Friday, November 7, 2008

It's a big river down here

I decided to give the lower Eden a look today, maybe not the best idea - it was bitterly cold with a quite severe upstream wind which would make fishing a touch uncomfortable as you don't get a lot of shelter down here.

The river looked dead - no flylife about and consequently no sign of any surface activity. It was too cold to mess about with too many changes so I decided the best idea was to zip up tight to keep the wind out, get the bugs on, stick with them and search.

The Eden is a big river down here and those not used to it may find it quite intimidating, but like any other large expanse of water you just need to break it down into likely fish holding areas, then fish what you can and where you can as efficiently as possible.

One method that is becoming quite popular down here is to suspend your bugs below a bite indicator - I know some are against bite indicators and say it's float fishing and not fly fishing - although it's not a method I use a lot as I find it a bit boring I have nothing against anyone that does employ it as on some days, especially in the depths of winter, the indicator can be the difference between success and failure, it can also be a very effective way of searching large and sometimes inaccessible areas of water like we have here on the lower river.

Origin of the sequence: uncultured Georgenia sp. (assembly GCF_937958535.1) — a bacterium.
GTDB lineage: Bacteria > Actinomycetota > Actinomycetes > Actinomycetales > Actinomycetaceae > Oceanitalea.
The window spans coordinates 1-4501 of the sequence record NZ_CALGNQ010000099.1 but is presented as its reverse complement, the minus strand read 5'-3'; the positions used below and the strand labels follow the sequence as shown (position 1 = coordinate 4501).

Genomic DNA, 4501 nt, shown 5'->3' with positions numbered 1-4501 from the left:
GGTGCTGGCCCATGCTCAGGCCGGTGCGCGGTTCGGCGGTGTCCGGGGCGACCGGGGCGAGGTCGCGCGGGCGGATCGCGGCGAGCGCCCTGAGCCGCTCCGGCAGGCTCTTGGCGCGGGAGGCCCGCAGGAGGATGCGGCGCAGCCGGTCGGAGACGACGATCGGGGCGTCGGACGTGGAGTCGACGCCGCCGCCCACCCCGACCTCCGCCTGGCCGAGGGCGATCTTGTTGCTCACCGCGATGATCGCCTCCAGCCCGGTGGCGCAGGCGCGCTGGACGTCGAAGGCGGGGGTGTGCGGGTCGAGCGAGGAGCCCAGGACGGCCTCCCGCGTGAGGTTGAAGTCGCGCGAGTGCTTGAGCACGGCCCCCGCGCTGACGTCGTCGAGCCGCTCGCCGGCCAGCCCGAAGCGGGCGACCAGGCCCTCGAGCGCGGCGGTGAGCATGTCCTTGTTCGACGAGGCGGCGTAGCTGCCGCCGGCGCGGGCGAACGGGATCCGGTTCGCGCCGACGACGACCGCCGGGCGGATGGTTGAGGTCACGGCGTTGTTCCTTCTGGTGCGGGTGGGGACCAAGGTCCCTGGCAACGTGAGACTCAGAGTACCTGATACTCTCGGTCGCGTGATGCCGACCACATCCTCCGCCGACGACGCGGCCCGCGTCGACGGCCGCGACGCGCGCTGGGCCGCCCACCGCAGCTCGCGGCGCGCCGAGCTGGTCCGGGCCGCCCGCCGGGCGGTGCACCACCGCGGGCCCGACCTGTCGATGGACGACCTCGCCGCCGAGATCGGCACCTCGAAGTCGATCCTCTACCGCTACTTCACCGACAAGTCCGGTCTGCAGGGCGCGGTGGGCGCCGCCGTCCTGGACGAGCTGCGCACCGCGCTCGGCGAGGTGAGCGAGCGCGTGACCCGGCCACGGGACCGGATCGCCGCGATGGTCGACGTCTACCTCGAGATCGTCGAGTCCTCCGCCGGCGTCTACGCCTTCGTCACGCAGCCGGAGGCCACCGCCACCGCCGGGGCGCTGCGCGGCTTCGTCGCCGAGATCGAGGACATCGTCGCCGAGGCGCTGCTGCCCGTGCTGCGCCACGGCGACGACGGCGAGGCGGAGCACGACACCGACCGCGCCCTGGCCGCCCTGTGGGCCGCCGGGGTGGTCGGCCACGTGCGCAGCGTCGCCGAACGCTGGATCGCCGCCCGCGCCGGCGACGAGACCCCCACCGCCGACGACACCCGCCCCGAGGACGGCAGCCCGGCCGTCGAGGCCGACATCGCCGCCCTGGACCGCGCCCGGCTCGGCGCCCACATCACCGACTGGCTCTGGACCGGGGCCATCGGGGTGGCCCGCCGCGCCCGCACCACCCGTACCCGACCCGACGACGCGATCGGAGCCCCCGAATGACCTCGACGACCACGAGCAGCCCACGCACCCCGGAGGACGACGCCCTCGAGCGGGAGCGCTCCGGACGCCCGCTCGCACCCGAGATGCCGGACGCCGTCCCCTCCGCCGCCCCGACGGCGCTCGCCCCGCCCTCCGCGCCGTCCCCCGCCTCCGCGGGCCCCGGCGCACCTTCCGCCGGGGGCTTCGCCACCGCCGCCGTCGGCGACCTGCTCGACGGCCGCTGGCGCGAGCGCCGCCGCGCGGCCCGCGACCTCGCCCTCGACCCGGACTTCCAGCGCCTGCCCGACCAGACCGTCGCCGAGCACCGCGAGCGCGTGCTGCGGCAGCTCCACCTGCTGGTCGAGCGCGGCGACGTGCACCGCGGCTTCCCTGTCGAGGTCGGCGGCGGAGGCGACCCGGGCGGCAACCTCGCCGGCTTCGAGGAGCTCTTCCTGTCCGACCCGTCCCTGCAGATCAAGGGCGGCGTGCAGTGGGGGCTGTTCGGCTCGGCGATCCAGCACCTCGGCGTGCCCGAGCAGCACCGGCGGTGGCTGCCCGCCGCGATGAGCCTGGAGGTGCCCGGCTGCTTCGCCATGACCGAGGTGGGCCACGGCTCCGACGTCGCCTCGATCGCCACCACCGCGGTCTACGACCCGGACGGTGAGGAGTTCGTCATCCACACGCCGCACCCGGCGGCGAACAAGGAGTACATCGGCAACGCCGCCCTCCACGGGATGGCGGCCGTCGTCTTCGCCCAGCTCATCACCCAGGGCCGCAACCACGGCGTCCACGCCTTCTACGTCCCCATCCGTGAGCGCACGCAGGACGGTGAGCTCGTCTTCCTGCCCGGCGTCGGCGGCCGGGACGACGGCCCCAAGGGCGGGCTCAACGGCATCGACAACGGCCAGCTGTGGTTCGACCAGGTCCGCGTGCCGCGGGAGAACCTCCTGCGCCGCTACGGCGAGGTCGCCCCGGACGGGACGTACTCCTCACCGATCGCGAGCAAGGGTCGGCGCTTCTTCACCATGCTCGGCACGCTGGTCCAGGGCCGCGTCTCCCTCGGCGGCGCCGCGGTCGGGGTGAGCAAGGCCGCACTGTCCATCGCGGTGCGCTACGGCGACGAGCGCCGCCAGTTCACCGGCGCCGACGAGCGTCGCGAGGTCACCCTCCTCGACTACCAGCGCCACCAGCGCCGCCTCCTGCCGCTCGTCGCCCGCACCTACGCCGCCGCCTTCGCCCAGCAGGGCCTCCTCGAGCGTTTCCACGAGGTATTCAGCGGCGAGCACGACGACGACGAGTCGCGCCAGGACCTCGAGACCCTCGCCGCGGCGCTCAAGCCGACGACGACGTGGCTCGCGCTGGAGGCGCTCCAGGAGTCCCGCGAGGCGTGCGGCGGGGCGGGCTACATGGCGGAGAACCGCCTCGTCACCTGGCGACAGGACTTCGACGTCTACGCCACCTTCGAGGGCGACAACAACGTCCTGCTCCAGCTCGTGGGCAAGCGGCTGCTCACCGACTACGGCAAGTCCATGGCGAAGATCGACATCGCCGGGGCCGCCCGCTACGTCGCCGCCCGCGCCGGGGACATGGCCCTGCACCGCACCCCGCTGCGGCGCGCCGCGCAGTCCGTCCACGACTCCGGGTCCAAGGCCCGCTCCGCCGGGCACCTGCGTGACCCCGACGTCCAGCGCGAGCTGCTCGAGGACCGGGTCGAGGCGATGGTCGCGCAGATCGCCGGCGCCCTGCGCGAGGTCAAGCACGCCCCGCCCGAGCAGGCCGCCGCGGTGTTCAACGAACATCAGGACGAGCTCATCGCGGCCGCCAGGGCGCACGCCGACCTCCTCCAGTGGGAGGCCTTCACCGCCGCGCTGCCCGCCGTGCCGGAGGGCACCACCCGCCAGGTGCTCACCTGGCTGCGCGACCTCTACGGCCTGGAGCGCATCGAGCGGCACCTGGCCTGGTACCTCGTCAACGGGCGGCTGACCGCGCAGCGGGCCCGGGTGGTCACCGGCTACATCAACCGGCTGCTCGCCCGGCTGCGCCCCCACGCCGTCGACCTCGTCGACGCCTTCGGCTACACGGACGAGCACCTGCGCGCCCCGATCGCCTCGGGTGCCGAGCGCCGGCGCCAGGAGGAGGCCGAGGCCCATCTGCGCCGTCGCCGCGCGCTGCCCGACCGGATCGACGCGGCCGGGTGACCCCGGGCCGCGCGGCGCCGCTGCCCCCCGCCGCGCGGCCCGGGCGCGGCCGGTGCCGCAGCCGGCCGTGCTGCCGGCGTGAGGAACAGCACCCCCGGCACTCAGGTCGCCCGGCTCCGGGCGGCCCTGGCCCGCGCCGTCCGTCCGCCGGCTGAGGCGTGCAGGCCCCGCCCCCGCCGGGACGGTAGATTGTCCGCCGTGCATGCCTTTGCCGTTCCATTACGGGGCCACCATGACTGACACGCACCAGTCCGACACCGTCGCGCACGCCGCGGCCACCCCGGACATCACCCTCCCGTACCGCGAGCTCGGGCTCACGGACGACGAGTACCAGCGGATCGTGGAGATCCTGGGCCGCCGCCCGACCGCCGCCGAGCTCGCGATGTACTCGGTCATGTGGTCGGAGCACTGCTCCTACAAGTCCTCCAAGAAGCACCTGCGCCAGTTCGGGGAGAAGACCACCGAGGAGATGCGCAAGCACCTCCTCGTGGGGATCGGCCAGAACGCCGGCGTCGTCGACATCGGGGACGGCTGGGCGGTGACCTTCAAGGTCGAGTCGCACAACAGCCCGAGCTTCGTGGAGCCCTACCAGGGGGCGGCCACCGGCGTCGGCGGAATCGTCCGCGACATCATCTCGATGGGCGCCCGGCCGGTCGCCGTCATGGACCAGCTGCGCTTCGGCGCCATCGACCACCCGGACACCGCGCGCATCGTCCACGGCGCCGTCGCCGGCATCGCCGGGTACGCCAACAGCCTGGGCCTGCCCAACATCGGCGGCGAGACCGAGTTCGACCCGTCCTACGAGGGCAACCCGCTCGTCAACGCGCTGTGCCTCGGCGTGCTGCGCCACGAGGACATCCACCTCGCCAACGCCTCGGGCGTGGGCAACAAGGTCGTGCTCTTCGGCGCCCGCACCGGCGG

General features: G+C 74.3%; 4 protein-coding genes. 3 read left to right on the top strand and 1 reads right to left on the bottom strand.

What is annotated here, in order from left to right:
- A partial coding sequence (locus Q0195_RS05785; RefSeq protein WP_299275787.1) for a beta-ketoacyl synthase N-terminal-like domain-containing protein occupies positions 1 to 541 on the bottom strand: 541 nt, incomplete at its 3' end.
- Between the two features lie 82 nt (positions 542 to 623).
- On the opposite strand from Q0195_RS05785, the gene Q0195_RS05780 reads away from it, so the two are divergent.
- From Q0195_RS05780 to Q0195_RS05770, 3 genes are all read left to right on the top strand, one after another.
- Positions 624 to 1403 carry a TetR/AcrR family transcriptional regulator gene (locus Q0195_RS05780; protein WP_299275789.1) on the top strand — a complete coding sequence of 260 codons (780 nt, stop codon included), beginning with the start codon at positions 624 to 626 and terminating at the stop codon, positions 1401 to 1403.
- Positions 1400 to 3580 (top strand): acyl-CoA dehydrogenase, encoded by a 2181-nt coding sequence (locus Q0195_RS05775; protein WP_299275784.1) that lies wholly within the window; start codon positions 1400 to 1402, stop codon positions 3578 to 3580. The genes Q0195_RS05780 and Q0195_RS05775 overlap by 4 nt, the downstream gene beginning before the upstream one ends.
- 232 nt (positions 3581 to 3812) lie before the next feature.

Sport was slow today and as usual with sub-surface fishing depth was crucial , constantly changing weight to suit water velocity and depth did produce a few Grayling with most takes coming when the bugs were bouncing bottom - I did have to resort to the indicator in some areas.
The fish remain in excellent condition and definitely seem to punching above their weight so far this winter.

Sunday, November 2, 2008

First Outing

We managed our first outing of the winter on the Eden this weekend and were rewarded with eighteen fish between us and a few missed and lost.
The river was relatively low and clear, and with no sign of any surface activity we both set up with bugs - the starting method was short line or Czech nymphing.
I nearly had the perfect start with a fish second cast but it dropped off as I brought it to the net, this was quickly followed by a 15 3/4" (39cm) grayling, then another dropped - three chances in the first six casts, the fish in excellent condition and fighting hard - this had the makings of a good day.

We saw our first trickle of olives at about 1230 and the odd fish started to show an interest in them, sport on the bugs had slowed and I was contemplating a change to a team of spiders when Andrew beat me to it, so I decided to persevere with the bugs as I was still picking up the odd fish.

Andrews change was justified when he took a fish on a Greenwell's spider and rose two others before they started to ignore the spiders - a quick change to a dry fly produced a missed take.
Fish continued to rise sporadically throughout the afternoon but on closer inspection we found that there was midge on/in the surface and after watching several olives float downstream untouched we decided that the grayling were more than likely on these.

I continued to take fish on the bugs right up until dark, although since early afternoon when we first saw fish rising, they did seem to want the bug higher in the water with most fish coming to the top dropper as the team swung downstream and began to lift.